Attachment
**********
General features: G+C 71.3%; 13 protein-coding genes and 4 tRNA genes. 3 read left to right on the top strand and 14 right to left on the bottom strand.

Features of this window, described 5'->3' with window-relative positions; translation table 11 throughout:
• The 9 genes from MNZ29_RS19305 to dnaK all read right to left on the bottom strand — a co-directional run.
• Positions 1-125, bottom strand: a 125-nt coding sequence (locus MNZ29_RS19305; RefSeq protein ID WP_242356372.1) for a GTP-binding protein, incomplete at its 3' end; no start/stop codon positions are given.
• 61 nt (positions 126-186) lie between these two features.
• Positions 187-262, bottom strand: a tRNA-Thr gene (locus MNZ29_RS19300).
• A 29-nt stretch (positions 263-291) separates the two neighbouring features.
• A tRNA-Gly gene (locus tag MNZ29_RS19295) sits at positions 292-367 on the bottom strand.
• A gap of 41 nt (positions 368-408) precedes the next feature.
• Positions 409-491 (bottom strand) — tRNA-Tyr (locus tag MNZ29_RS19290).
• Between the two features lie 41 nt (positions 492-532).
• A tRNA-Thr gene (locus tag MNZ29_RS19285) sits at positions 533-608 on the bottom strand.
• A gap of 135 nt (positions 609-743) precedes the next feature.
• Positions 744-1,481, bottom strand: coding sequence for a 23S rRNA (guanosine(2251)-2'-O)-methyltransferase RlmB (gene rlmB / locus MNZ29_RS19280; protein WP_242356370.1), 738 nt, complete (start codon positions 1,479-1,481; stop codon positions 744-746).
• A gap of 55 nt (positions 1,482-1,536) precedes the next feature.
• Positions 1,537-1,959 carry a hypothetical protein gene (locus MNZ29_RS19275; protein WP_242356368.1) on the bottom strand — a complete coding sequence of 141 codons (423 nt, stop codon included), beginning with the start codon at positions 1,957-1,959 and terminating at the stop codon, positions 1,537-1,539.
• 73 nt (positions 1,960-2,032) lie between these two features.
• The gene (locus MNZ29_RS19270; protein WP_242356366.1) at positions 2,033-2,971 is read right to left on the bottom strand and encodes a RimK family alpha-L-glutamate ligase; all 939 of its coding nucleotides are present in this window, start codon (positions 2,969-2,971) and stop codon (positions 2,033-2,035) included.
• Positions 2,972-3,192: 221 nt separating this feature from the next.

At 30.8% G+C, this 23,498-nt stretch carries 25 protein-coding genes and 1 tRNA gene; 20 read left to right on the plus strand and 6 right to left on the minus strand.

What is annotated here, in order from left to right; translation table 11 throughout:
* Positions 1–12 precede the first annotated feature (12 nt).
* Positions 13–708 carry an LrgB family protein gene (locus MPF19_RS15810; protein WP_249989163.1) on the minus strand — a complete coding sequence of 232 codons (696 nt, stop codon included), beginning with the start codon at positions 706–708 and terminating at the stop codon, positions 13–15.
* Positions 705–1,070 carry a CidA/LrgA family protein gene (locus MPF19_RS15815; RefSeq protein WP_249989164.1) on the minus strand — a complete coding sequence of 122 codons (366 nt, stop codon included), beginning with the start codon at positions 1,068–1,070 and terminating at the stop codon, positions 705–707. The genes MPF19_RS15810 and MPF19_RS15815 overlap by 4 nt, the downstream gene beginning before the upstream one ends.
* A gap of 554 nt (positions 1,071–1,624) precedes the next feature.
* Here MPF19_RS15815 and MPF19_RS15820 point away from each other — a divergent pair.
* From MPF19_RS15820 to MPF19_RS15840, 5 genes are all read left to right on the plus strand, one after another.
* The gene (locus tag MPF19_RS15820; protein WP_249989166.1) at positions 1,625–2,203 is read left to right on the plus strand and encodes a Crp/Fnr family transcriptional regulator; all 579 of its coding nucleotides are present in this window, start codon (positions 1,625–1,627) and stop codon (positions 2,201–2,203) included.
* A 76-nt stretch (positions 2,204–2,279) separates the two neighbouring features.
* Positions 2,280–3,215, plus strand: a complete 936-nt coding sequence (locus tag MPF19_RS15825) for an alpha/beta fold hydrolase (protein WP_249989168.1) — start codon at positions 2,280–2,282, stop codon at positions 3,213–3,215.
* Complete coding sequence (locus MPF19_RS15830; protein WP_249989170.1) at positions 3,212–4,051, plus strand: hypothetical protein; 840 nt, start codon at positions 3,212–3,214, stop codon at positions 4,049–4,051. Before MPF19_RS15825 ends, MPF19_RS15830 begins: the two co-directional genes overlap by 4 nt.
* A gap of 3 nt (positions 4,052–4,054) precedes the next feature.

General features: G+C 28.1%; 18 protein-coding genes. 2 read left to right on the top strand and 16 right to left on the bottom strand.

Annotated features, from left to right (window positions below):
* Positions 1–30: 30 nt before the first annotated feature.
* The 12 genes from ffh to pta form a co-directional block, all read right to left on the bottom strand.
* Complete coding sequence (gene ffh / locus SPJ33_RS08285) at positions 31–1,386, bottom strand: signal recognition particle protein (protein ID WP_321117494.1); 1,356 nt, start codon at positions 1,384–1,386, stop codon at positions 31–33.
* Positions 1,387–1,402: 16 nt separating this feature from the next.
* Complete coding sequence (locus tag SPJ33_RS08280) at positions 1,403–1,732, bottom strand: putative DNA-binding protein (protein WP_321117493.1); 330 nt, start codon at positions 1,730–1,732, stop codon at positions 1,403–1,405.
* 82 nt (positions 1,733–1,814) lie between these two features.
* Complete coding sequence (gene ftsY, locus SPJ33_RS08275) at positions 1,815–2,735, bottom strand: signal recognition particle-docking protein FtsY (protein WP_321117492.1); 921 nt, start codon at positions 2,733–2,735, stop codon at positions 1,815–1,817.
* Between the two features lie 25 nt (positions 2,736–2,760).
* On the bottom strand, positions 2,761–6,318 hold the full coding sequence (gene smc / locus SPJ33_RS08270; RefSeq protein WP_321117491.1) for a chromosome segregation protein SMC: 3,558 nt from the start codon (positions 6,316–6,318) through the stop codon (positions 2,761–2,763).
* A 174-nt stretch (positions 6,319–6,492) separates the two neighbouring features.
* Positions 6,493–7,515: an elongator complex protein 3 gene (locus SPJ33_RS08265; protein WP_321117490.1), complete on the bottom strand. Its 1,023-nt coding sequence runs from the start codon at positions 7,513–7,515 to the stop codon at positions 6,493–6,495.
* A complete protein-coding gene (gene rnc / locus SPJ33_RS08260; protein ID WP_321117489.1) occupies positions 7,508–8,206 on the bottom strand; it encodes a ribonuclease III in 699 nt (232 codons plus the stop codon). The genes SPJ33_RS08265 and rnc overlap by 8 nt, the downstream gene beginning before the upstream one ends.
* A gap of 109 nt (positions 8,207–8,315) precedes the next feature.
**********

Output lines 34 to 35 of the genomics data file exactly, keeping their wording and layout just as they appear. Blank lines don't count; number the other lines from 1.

Annotated features, from left to right (window positions below):
* Positions 1–30: 30 nt before the first annotated feature.